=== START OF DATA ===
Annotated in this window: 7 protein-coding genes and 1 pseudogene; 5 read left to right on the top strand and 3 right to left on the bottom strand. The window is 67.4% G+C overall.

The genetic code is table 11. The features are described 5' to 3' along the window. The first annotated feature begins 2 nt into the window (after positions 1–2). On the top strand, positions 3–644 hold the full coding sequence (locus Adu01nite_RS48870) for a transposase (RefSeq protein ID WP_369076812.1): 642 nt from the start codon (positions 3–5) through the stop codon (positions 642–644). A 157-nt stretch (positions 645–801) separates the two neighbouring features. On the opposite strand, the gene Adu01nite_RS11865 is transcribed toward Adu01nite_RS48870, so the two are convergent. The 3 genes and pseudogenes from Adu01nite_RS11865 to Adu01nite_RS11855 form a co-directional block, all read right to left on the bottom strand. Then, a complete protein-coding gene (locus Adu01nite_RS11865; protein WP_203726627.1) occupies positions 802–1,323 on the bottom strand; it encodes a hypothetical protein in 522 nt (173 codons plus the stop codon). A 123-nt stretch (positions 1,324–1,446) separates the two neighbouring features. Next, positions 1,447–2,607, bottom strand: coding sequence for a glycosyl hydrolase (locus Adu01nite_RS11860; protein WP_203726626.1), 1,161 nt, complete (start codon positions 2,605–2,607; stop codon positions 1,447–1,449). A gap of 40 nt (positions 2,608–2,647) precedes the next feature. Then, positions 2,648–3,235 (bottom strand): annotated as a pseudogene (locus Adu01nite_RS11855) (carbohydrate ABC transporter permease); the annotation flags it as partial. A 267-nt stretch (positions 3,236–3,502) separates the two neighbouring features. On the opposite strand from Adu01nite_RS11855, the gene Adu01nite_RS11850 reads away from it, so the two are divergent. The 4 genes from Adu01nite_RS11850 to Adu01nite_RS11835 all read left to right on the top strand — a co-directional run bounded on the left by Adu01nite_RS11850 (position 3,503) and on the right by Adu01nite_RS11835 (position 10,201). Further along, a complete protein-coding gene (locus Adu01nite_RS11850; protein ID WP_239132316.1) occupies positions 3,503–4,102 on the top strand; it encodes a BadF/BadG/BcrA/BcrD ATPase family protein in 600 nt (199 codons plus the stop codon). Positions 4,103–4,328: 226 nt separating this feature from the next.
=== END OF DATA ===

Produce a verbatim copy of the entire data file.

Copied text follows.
Annotated in this window: 7 protein-coding genes and 1 pseudogene; 5 read left to right on the top strand and 3 right to left on the bottom strand. The window is 67.4% G+C overall.

The genetic code is table 11. The features are described 5' to 3' along the window. The first annotated feature begins 2 nt into the window (after positions 1–2). On the top strand, positions 3–644 hold the full coding sequence (locus Adu01nite_RS48870) for a transposase (RefSeq protein ID WP_369076812.1): 642 nt from the start codon (positions 3–5) through the stop codon (positions 642–644). A 157-nt stretch (positions 645–801) separates the two neighbouring features. On the opposite strand, the gene Adu01nite_RS11865 is transcribed toward Adu01nite_RS48870, so the two are convergent. The 3 genes and pseudogenes from Adu01nite_RS11865 to Adu01nite_RS11855 form a co-directional block, all read right to left on the bottom strand. Then, a complete protein-coding gene (locus Adu01nite_RS11865; protein WP_203726627.1) occupies positions 802–1,323 on the bottom strand; it encodes a hypothetical protein in 522 nt (173 codons plus the stop codon). A 123-nt stretch (positions 1,324–1,446) separates the two neighbouring features. Next, positions 1,447–2,607, bottom strand: coding sequence for a glycosyl hydrolase (locus Adu01nite_RS11860; protein WP_203726626.1), 1,161 nt, complete (start codon positions 2,605–2,607; stop codon positions 1,447–1,449). A gap of 40 nt (positions 2,608–2,647) precedes the next feature. Then, positions 2,648–3,235 (bottom strand): annotated as a pseudogene (locus Adu01nite_RS11855) (carbohydrate ABC transporter permease); the annotation flags it as partial. A 267-nt stretch (positions 3,236–3,502) separates the two neighbouring features. On the opposite strand from Adu01nite_RS11855, the gene Adu01nite_RS11850 reads away from it, so the two are divergent. The 4 genes from Adu01nite_RS11850 to Adu01nite_RS11835 all read left to right on the top strand — a co-directional run bounded on the left by Adu01nite_RS11850 (position 3,503) and on the right by Adu01nite_RS11835 (position 10,201). Further along, a complete protein-coding gene (locus Adu01nite_RS11850; protein ID WP_239132316.1) occupies positions 3,503–4,102 on the top strand; it encodes a BadF/BadG/BcrA/BcrD ATPase family protein in 600 nt (199 codons plus the stop codon). Positions 4,103–4,328: 226 nt separating this feature from the next.